Let’s cut to the chase. Cellotape, duct tape and gaffer tape can often be the answer for a quick fix for all manner of things – except airplanes.
Now, there are many cases of airlines using tape to fix planes, but it’s usually a heavy-duty aluminium bonding tape called ‘speed tape’ that can cost thousands of dollars per four-inch roll, not cellotape, which can cost as little as 50 cents a roll.
Wrapping presents with cellotape is one thing but using it to mend a plane window wouldn’t exactly instil confidence in the poor passenger who booked said window seat on a long-haul flight.
And yet that is the situation this fellow found himself in just last week.
Spicejet flight SG8152 (VT-SYG) Mumbai to Delhi flying (5 Nov 2019) with a broken window stuck with cello tape. Isn’t it a major safety concern? Anyone listening?@flyspicejet @DGCAIndia pic.twitter.com/8gflCyEBcT
— Hariharan Sankaran (@mahamosam) November 5, 2019
Mr Sankaran sat down to find this on his Spicejet flight from Mumbai to Delhi – a cracked window repaired with cellotape.
When the Indian low-cost carrier saw his post, it replied by saying “safety is our utmost concern and at no point in time does the airline compromise on the same”.
“We shall surely convey this to the concerned head for necessary action. The inconvenience caused is regretted,” posted Spicejet.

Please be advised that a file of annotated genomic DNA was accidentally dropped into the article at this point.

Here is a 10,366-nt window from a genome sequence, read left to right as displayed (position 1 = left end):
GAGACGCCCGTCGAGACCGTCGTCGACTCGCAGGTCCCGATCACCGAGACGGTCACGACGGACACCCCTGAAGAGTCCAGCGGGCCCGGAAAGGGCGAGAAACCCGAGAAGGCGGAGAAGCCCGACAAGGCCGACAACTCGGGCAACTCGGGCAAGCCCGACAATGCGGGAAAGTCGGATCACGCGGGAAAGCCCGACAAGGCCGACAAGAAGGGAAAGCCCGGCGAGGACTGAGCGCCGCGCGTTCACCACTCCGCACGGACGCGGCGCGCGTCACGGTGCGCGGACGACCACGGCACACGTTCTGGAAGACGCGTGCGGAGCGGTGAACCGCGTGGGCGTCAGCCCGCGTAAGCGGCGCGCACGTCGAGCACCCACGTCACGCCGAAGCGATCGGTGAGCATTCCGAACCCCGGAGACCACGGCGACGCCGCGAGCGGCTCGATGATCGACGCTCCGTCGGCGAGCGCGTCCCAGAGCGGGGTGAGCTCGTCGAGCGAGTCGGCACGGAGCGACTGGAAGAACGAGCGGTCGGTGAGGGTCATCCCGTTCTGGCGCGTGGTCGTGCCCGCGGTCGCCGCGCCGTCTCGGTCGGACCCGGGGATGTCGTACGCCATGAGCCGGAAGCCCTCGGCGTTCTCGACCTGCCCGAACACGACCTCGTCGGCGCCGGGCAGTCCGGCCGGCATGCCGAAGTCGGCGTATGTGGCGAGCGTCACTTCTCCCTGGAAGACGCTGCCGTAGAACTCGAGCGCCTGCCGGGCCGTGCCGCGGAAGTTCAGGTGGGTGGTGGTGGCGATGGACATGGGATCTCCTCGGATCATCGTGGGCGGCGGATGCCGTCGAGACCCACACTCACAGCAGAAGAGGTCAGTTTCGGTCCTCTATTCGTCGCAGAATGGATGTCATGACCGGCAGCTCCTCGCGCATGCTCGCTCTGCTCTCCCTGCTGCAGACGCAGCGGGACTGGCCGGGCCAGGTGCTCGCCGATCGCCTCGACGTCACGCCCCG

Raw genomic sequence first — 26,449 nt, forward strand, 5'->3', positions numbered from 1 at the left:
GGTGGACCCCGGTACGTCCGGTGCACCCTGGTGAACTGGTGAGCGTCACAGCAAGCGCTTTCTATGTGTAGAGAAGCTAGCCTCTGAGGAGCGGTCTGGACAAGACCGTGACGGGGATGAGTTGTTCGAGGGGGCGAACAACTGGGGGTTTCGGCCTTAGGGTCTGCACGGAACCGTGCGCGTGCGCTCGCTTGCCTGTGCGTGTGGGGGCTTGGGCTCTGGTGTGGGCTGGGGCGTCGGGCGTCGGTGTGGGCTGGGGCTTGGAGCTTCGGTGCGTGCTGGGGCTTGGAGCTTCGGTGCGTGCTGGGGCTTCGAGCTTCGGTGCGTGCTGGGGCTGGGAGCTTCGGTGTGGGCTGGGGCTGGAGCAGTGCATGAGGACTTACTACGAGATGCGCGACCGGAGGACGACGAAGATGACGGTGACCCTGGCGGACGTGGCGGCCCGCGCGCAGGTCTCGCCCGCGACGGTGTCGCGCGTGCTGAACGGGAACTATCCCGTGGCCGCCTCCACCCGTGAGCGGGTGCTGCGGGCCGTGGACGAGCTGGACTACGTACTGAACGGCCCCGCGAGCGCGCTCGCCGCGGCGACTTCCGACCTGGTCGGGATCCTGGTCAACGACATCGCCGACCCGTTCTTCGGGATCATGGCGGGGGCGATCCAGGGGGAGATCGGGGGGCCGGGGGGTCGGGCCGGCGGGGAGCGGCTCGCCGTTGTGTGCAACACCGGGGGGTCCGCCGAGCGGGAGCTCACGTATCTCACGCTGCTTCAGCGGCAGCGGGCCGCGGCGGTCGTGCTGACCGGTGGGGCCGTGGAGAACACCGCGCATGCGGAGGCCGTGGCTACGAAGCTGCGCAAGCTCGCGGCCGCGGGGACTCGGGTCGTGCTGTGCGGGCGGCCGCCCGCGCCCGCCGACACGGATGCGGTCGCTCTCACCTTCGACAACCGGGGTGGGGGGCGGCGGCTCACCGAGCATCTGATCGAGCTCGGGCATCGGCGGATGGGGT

It later explained how “The purpose of the inner pane is to protect the window from scratches”, “doesn’t carry structural pressurisation loads” and “that at no point in time was safety compromised”.
Spicejet also posted that the “inner flexi pane and was fixed the same day”.
But it seems that this was not an uncommon finding for Spicejet passengers, with a flurry of Facebook and Twitter posts confirming the carrier’s unhealthy affection for using tape and all manner of ‘Jerry-rigged’ techniques to fix it’s faulty plane parts.
Not just windows …
I don’t know why @flyspicejet alone has its inner windows broken everytime. I had same issue on 6th september 2019 with flight #SG732 besides seat 10F, Really pathetic.#Lowcostcarrier == #Lowsafety Is it so @DGCAIndia pic.twitter.com/CA1RMb152H
— John Joseph (@Johnjos22086460) November 7, 2019
… but armrests too.
Not only windows but they use Cellotape to fix passengers arm rest as well on an international destination flight pic.twitter.com/JXw89ykRQE
— Baibhav Sinha (@BaibhavSinha1) November 7, 2019
It even makes good (debatable) use of seatbelts to strap in dodgy trays.
Spicejet flight SG8719 BLR to Del flying on 4th Nov 2019. There’s a broken armrest, tray table & reclining button. All this was just amongst 3 adjacent seats. I wonder what I’d find if I checked the entire plane. @DGCAIndia please take necessary action before it’s too late. pic.twitter.com/Hy12QbvfYc
— Vinayak Agarwal (@Wenayuck) November 6, 2019
To its credit, the airline uses gaffer tape for heavier duty applications.
SG 86 – BKK – AMD pic.twitter.com/xM1lIopMnd
— Shubham Sharma (@Shubham19305559) November 7, 2019
What would you do if you saw this type of ‘fix’ on your flight?
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